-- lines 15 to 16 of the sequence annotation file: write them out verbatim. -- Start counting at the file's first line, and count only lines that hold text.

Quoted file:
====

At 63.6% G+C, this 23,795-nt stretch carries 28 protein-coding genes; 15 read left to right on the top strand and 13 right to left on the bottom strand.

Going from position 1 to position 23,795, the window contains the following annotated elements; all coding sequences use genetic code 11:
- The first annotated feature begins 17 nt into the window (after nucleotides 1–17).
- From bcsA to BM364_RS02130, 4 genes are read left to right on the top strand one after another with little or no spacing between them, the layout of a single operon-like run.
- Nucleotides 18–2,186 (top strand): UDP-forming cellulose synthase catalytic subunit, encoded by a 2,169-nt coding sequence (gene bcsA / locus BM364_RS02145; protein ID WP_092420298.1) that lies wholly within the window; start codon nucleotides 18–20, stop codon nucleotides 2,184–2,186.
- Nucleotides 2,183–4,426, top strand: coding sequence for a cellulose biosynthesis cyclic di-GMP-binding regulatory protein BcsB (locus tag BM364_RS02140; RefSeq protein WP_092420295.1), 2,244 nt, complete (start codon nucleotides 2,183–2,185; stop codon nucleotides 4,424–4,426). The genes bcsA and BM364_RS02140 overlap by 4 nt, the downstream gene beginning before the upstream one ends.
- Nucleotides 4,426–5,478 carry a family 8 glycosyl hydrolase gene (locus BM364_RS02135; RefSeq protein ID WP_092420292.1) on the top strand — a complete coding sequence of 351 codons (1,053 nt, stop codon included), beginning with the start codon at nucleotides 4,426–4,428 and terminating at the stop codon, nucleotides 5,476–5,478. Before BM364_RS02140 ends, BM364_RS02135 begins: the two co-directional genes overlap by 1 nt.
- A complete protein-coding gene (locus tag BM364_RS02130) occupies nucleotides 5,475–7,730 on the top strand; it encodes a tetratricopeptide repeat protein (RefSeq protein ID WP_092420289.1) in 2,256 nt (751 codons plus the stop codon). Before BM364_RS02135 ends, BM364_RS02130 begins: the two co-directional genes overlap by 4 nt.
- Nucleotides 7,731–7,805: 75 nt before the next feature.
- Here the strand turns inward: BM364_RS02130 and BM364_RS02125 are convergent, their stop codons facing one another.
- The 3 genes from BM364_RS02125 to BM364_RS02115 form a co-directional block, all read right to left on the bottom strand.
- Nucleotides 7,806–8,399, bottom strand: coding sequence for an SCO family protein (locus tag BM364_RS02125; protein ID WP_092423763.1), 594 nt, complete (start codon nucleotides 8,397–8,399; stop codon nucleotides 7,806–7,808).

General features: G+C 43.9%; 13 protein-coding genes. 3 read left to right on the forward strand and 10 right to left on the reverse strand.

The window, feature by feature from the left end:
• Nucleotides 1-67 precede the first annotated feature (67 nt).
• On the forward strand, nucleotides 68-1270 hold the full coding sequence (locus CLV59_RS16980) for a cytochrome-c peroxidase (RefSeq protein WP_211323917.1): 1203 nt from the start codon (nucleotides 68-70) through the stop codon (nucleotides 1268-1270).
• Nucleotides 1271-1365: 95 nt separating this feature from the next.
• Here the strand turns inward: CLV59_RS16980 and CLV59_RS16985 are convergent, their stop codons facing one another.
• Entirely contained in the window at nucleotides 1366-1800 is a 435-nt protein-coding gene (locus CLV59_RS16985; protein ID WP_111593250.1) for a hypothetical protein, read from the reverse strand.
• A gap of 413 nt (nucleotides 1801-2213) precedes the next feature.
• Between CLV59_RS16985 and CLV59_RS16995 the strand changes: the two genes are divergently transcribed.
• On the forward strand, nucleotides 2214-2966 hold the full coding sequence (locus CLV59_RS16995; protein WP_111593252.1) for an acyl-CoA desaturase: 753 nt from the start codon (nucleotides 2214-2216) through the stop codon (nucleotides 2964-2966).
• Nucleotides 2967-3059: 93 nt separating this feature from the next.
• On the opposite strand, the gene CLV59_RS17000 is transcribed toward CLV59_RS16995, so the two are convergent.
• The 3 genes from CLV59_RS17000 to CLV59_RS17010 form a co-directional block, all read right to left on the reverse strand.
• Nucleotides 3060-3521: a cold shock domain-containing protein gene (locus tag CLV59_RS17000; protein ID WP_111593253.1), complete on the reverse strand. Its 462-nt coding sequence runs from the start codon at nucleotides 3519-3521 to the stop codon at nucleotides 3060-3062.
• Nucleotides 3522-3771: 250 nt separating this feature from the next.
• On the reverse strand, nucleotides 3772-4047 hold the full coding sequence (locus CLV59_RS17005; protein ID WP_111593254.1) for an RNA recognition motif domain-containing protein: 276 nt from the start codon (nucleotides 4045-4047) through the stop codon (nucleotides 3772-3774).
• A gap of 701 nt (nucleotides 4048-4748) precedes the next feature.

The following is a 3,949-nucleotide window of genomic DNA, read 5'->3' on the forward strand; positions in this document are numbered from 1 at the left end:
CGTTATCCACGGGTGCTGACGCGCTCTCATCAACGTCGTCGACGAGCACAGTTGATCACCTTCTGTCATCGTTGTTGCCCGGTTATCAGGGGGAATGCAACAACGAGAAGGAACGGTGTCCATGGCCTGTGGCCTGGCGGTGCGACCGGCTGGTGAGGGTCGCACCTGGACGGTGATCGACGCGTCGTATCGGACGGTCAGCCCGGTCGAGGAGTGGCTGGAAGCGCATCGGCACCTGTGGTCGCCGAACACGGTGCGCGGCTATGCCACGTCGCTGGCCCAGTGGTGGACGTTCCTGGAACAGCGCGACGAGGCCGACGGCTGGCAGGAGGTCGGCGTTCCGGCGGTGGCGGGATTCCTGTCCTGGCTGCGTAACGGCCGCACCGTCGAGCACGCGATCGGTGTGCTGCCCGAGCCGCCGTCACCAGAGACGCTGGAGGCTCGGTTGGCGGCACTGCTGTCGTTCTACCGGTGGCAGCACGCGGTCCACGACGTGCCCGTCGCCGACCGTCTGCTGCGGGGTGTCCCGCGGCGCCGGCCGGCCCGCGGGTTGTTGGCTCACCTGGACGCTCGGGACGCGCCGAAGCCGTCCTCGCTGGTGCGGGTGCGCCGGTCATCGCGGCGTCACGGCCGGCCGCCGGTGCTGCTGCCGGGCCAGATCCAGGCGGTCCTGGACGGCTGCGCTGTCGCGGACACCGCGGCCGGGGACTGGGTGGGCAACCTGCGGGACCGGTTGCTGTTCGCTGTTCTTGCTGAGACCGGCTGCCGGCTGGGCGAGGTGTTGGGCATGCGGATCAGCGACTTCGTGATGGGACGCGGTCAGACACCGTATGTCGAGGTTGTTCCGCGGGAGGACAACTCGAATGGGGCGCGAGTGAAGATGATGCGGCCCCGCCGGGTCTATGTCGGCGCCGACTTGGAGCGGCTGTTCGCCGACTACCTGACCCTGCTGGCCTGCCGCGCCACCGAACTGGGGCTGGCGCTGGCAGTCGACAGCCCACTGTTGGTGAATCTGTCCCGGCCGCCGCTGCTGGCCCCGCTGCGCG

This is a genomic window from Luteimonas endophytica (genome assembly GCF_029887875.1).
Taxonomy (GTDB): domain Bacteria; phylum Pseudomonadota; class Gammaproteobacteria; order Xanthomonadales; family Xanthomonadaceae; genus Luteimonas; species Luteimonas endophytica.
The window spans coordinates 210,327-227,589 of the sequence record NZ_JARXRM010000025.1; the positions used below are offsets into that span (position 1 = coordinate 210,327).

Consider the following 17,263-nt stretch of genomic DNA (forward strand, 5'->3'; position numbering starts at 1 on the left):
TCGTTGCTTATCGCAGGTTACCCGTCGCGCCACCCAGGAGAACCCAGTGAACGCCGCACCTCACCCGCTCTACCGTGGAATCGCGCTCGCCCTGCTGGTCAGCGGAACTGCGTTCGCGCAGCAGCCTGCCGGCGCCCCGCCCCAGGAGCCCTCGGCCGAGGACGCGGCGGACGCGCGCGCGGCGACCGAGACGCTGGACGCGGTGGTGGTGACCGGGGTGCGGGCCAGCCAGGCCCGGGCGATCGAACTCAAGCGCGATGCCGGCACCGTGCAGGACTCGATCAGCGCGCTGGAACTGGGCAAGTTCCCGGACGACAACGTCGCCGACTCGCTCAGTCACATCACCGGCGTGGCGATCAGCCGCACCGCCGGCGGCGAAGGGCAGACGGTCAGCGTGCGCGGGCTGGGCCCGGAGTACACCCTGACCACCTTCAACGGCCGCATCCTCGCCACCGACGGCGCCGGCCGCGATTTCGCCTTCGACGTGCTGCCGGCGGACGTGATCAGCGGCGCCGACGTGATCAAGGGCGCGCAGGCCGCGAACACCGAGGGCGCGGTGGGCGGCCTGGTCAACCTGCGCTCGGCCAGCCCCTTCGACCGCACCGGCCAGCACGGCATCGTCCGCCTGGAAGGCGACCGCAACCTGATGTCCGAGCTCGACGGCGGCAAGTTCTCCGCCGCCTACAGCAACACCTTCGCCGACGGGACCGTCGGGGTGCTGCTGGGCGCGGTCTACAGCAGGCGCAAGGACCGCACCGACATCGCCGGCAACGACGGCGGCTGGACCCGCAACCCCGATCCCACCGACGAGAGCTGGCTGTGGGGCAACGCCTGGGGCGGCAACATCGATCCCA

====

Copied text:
• Nucleotides 1-67 precede the first annotated feature (67 nt).
• On the forward strand, nucleotides 68-1270 hold the full coding sequence (locus CLV59_RS16980) for a cytochrome-c peroxidase (RefSeq protein WP_211323917.1): 1203 nt from the start codon (nucleotides 68-70) through the stop codon (nucleotides 1268-1270).